Chemical weathering is the other important type of weathering. Chemical weathering is different from mechanical weathering because the rock changes, not just in size of pieces, but in composition. That is, one type of mineral changes into a different mineral. Chemical weathering works through chemical reactions that cause changes in the minerals.
Most minerals form at high pressure or high temperatures deep in the crust, or sometimes in the mantle. When these rocks reach the Earth’s surface, they are now at very low temperatures and pressures. This is a very different environment from the one in which they formed and the minerals are no longer stable. In chemical weathering, minerals that were stable inside the crust must change to minerals that are stable at Earth’s surface.
Remember that the most common minerals in Earth’s crust are the silicate minerals. Many silicate minerals form in igneous or metamorphic rocks. The minerals that form at the highest temperatures and pressures are the least stable at the surface. Clay is stable at the surface and chemical weathering converts many minerals to clay (figure 1).
There are many types of chemical weathering because there are many agents of chemical weathering. Water is the most important agent of chemical weathering. Two other important agents of chemical weathering are carbon dioxide and oxygen.
Chemical Weathering by Water
A water molecule has a very simple chemical formula, H2O, two hydrogen atoms bonded to one oxygen atom. But water is pretty remarkable in terms of all the things it can do. Remember from the Earth’s Minerals chapter that water is a polar molecule. The positive side of the molecule attracts negative ions and the negative side attracts positive ions. So water molecules separate the ions from their compounds and surround them. Water can completely dissolve some minerals, such as salt. Follow this link to check out this animation of how water dissolves salt.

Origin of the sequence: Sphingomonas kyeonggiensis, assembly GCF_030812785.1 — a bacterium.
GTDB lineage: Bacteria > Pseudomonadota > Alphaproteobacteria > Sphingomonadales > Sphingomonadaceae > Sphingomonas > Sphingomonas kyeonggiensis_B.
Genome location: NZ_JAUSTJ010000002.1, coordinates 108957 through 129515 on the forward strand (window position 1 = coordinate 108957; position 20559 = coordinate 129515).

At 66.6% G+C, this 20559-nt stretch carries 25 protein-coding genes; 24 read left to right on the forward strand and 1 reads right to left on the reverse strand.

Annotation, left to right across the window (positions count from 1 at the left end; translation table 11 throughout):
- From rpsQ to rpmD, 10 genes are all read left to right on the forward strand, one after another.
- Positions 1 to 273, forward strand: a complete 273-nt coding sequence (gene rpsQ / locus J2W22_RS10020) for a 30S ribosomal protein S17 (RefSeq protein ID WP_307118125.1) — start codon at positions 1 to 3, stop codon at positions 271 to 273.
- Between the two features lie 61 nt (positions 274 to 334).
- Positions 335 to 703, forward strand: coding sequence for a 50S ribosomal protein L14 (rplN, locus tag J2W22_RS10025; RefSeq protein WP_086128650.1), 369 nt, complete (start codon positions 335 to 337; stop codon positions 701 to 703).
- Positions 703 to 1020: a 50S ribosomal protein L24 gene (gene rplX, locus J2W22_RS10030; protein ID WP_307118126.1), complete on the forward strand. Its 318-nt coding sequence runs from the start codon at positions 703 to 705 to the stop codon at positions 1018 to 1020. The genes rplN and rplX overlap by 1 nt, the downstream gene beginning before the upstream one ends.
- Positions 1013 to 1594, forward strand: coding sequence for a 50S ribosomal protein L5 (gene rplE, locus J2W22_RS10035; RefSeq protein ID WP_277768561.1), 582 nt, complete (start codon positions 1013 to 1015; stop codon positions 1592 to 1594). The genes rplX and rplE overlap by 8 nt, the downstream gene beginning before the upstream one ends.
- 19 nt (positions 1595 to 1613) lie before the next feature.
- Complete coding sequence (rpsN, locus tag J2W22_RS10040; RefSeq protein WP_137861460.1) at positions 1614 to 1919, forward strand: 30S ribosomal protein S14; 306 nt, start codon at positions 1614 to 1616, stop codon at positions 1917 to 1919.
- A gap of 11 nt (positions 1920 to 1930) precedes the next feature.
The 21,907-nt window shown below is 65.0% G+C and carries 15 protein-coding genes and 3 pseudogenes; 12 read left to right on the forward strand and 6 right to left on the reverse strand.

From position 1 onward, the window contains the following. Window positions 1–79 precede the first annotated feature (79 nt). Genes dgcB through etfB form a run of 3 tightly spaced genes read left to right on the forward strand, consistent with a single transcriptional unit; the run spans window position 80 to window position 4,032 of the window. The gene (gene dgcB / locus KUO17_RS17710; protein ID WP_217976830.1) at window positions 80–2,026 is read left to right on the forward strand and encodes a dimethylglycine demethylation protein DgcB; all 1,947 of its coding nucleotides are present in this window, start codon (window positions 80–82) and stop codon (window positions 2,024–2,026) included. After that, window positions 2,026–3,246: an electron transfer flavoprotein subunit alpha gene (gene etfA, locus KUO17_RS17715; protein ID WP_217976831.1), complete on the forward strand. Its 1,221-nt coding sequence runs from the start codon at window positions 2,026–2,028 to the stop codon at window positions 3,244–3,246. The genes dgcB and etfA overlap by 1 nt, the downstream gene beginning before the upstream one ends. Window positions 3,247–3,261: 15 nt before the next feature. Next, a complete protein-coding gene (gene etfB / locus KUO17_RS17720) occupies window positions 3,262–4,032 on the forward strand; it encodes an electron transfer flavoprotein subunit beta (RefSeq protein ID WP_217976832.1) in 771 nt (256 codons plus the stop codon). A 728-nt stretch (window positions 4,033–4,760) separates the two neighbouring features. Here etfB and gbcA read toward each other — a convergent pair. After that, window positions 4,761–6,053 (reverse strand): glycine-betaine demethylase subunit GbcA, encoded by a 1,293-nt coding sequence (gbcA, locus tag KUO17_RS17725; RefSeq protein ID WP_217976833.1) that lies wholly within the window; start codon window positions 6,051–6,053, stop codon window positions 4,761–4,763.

Hydrolysis is the name of the chemical reaction between a chemical compound and water. When this reaction takes place, water dissolves ions from the mineral and carries them away. These elements have undergone leaching. Through hydrolysis, a mineral such as potassium feldspar is leached of potassium and changed into a clay mineral. Clay minerals are more stable at the Earth’s surface.
Chemical Weathering by Acid Rain
Carbon dioxide (CO2) combines with water as raindrops fall through the atmosphere. This makes a weak acid, called carbonic acid. Carbonic acid is a very common in nature where it works to dissolve rock.
Pollutants, such as sulfur and nitrogen, from fossil fuel burning, create sulfuric and nitric acid. Sulfuric and nitric acids are the two main components of acid rain, which accelerate chemical weathering (figure 7). Acid rain is discussed in the Human Actions and the Atmosphere chapter.
Chemical Weathering by Oxygen
Oxidation is a chemical reaction that takes place when oxygen reacts with another element. Oxygen is very strongly chemically reactive. The most familiar type of oxidation is when iron reacts with oxygen to create rust (figure 8). Minerals that are rich in iron break down as the iron oxidizes and forms new compounds. Iron oxide produces the red color in soils.
Now that you know what chemical weathering is, can you think of some other ways chemical weathering might occur? Chemical weathering can also be contributed to by plants and animals. As plant roots take in soluble ions as nutrients, certain elements are exchanged. Plant roots and bacterial decay use carbon dioxide in the process of respiration.